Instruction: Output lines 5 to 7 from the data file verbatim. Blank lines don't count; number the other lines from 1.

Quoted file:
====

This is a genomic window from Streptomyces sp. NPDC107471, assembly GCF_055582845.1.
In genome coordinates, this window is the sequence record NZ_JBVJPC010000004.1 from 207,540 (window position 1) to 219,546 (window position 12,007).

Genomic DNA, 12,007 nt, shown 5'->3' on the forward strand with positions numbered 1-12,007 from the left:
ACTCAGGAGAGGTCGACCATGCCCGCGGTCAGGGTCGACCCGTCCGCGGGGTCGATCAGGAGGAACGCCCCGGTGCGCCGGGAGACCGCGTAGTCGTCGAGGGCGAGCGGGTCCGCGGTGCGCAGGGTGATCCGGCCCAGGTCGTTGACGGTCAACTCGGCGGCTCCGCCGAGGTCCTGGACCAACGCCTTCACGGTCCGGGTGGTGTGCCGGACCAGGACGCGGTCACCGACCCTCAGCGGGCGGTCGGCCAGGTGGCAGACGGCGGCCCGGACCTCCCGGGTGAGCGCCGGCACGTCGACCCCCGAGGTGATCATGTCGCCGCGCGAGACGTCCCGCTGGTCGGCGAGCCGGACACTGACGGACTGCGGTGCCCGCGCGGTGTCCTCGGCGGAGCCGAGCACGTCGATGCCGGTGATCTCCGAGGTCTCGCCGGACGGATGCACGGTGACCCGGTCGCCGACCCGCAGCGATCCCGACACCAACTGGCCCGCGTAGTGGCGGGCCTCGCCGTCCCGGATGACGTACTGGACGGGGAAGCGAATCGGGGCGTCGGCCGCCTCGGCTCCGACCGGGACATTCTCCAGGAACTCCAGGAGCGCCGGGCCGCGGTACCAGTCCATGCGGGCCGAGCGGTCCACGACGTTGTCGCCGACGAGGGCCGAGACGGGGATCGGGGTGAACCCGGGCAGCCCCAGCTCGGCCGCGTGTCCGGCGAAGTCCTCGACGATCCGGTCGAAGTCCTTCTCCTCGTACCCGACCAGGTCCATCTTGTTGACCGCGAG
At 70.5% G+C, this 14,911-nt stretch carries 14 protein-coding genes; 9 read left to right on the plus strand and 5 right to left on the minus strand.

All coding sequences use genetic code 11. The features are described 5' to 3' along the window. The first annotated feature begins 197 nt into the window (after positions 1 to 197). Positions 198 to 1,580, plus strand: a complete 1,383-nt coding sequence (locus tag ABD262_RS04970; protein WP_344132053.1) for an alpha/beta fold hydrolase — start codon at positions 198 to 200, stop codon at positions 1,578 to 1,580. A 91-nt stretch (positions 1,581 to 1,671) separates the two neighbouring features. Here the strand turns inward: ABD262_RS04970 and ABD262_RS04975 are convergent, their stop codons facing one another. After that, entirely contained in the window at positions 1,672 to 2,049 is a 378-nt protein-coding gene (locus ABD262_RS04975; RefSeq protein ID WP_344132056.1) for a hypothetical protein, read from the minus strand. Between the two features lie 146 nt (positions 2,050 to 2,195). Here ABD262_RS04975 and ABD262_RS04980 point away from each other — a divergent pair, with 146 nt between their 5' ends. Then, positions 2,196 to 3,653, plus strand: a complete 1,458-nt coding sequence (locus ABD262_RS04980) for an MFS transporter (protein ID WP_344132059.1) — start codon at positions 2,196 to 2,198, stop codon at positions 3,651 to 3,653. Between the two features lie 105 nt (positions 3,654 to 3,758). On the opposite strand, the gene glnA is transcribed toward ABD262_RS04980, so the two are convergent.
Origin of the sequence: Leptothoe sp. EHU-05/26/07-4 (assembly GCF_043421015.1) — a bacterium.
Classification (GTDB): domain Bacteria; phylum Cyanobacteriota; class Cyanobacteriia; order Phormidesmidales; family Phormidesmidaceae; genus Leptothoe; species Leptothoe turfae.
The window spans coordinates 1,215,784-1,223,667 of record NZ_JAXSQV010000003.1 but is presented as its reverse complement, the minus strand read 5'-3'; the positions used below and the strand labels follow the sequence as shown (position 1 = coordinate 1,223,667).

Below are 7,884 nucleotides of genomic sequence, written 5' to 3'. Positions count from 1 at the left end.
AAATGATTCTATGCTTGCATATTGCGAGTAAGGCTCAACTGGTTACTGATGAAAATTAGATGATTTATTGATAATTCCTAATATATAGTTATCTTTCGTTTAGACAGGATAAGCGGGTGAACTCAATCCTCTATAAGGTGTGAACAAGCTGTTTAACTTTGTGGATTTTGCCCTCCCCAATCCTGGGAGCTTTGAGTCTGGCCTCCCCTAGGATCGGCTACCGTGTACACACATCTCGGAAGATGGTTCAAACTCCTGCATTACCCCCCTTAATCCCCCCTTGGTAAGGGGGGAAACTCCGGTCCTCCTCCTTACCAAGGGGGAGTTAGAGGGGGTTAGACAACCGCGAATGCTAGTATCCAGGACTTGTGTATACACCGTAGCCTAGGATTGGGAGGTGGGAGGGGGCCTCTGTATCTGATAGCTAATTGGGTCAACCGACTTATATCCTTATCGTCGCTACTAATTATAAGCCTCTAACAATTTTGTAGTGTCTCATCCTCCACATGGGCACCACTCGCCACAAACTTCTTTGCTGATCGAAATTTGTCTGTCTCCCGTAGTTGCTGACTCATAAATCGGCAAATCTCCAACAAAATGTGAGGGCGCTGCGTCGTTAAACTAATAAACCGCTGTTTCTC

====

At 70.5% G+C, this 14,911-nt stretch carries 14 protein-coding genes; 9 read left to right on the plus strand and 5 right to left on the minus strand.

All coding sequences use genetic code 11. The features are described 5' to 3' along the window. The first annotated feature begins 197 nt into the window (after positions 1 to 197). Positions 198 to 1,580, plus strand: a complete 1,383-nt coding sequence (locus tag ABD262_RS04970; protein WP_344132053.1) for an alpha/beta fold hydrolase — start codon at positions 198 to 200, stop codon at positions 1,578 to 1,580. A 91-nt stretch (positions 1,581 to 1,671) separates the two neighbouring features. Here the strand turns inward: ABD262_RS04970 and ABD262_RS04975 are convergent, their stop codons facing one another. After that, entirely contained in the window at positions 1,672 to 2,049 is a 378-nt protein-coding gene (locus ABD262_RS04975; RefSeq protein ID WP_344132056.1) for a hypothetical protein, read from the minus strand. Between the two features lie 146 nt (positions 2,050 to 2,195). Here ABD262_RS04975 and ABD262_RS04980 point away from each other — a divergent pair, with 146 nt between their 5' ends. Then, positions 2,196 to 3,653, plus strand: a complete 1,458-nt coding sequence (locus ABD262_RS04980) for an MFS transporter (protein ID WP_344132059.1) — start codon at positions 2,196 to 2,198, stop codon at positions 3,651 to 3,653. Between the two features lie 105 nt (positions 3,654 to 3,758). On the opposite strand, the gene glnA is transcribed toward ABD262_RS04980, so the two are convergent.
Origin of the sequence: Leptothoe sp. EHU-05/26/07-4 (assembly GCF_043421015.1) — a bacterium.